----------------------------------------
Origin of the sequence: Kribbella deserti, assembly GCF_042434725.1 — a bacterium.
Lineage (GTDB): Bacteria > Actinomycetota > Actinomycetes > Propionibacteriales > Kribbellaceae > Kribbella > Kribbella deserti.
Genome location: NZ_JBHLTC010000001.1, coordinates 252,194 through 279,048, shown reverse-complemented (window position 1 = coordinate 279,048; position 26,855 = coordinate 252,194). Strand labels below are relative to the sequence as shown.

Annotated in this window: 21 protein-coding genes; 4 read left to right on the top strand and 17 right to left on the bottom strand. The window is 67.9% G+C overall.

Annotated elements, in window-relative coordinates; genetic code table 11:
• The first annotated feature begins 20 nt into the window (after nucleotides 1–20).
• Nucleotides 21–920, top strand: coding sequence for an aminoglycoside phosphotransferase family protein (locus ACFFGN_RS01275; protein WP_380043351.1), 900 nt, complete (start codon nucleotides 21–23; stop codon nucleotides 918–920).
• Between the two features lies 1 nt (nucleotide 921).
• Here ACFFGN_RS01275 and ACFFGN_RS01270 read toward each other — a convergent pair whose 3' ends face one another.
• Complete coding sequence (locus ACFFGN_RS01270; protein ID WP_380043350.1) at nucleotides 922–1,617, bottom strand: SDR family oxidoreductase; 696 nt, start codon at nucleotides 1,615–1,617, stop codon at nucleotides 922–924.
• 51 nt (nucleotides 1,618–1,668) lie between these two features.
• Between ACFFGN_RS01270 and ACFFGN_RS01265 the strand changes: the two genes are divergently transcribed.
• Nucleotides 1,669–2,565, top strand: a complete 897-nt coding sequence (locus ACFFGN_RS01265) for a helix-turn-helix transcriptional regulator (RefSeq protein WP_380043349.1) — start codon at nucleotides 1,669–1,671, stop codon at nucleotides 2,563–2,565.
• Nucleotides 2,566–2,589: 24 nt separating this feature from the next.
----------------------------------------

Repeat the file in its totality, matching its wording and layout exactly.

Origin of the sequence: Kribbella deserti, assembly GCF_042434725.1 — a bacterium.
Lineage (GTDB): Bacteria > Actinomycetota > Actinomycetes > Propionibacteriales > Kribbellaceae > Kribbella > Kribbella deserti.
Genome location: NZ_JBHLTC010000001.1, coordinates 252,194 through 279,048, shown reverse-complemented (window position 1 = coordinate 279,048; position 26,855 = coordinate 252,194). Strand labels below are relative to the sequence as shown.

Annotated in this window: 21 protein-coding genes; 4 read left to right on the top strand and 17 right to left on the bottom strand. The window is 67.9% G+C overall.

Annotated elements, in window-relative coordinates; genetic code table 11:
• The first annotated feature begins 20 nt into the window (after nucleotides 1–20).
• Nucleotides 21–920, top strand: coding sequence for an aminoglycoside phosphotransferase family protein (locus ACFFGN_RS01275; protein WP_380043351.1), 900 nt, complete (start codon nucleotides 21–23; stop codon nucleotides 918–920).
• Between the two features lies 1 nt (nucleotide 921).
• Here ACFFGN_RS01275 and ACFFGN_RS01270 read toward each other — a convergent pair whose 3' ends face one another.
• Complete coding sequence (locus ACFFGN_RS01270; protein ID WP_380043350.1) at nucleotides 922–1,617, bottom strand: SDR family oxidoreductase; 696 nt, start codon at nucleotides 1,615–1,617, stop codon at nucleotides 922–924.
• 51 nt (nucleotides 1,618–1,668) lie between these two features.
• Between ACFFGN_RS01270 and ACFFGN_RS01265 the strand changes: the two genes are divergently transcribed.
• Nucleotides 1,669–2,565, top strand: a complete 897-nt coding sequence (locus ACFFGN_RS01265) for a helix-turn-helix transcriptional regulator (RefSeq protein WP_380043349.1) — start codon at nucleotides 1,669–1,671, stop codon at nucleotides 2,563–2,565.
• Nucleotides 2,566–2,589: 24 nt separating this feature from the next.